What is Polyarteritis Nodosa (PAN)

Polyarteritis nodosa (PAN) is a multisystem disease that affects small to medium sized blood vessels. Typically it affects the renal, intestinal, muscular and cardiac circulations.

Statistics on Polyarteritis Nodosa (PAN)

Polyarteritis nodosa is rare. Incidence ranges from 2-6 per 100 000 people in most populations, but may be higher in populations where hepatitis B is common.

Risk Factors for Polyarteritis Nodosa (PAN)

PAN can occur at any age but is most common around 40-60 years. Men are twice as likely to be affected as women. 30% of patients with PAN also have an active hepatitis B infection. In the majority of patients, the cause of PAN is presently unknown.

Progression of Polyarteritis Nodosa (PAN)

PAN may affect any organ system in the body.
 

 
 

  • Musculoskeletal system: Symptoms manifest as arthritis or myalgia (muscle pains).

 
 

  • Central nervous system: symptoms incluede transient blindness in one eye and bleeding in the brain. Global brain dysfunction and seizures may occur due to metabolic disturbances secondary to multiple organ failure. Paralysis may occur due to spinal cord compression.

 
 

  • Peripheral nervous system: Peripheral neuropathy develops in as many as 60% of patients.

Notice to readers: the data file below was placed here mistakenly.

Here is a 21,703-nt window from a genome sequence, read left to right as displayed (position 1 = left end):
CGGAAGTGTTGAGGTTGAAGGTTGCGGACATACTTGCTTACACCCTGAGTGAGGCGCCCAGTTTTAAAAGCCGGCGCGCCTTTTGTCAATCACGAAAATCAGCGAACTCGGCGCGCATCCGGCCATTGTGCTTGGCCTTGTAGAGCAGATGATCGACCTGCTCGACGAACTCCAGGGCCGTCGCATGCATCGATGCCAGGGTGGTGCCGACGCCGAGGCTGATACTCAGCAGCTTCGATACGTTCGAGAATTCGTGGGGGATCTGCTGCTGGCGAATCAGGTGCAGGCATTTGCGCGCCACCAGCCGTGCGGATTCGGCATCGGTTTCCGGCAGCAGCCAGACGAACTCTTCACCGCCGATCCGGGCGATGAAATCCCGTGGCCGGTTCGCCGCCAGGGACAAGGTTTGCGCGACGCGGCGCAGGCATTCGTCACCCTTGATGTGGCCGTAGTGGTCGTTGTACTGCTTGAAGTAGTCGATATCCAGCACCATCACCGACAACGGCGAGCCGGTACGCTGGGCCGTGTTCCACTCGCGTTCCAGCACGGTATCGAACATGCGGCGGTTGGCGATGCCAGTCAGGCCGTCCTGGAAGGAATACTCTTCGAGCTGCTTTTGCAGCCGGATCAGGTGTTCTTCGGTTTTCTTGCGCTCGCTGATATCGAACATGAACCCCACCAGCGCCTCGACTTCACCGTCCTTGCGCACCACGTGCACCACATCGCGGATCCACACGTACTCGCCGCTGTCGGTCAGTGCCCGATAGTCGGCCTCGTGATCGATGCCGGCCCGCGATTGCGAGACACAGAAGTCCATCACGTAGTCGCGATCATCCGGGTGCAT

• Gastrointestinal tract: may cause sysmptoms such as abdominal pain, nausea and vomiting, bleeding, bowel perforation.

 
 

 
 

 

How is Polyarteritis Nodosa (PAN) Diagnosed?

A number of tests may help make the diagnosis of PAN:
 

  • blood tests
  • angiography (scan of blood vessels) which shows blockage of arteries travelling to organs
  • a biopsy (sample of skin or muscle) shows changes in small to medium sized arteries.

    Prognosis of Polyarteritis Nodosa (PAN)

    Untreated, PAN has a high mortality rate. 5 year survival following treatment with corticosteroids and cyclophosmide is currently better than 80%.

    How is Polyarteritis Nodosa (PAN) Treated?

    Treatment of PAN has improved greatly over the past few decades. Before the availability of effective treatment, PAN was fatal in most patients within months to years, usually as a result of kidney or heart complications. Today PAN is treated with a combination of steroids and chemotherapy agents. This brings about cure or remission in 90% of patients.

    Polyarteritis Nodosa (PAN) References

    [1] Chung S. Polyarteritis Nodosa. eMedicine 2004.
    [available online @ http://www.emedicine.com/neuro/topic314.htm]
    [2] Cotran, Kumar, Collins. Robbins Pathological Basis of Disease, 6th ed. WB Saunders, United States of America (1999).
    [3] Hankey G., Wardlaw J. Clinical Neurology. Demos Medical Publishing, United Kingdom, 2002.
    [4] Savage, Harper, Cockwell, et al. ABC of arterial and vascular disease. BMJ 2000;320:1325-1328.
    [5] The John Hopkins Vasculitis Center.
    [available online @ http://vasculitis.med.jhu.edu/typesof/polyarteritis.html]
    [6] Watts, Scott. ABC of Rheumatology: Rashes and Vasculitis. BMJ 1995;310:1128-1132.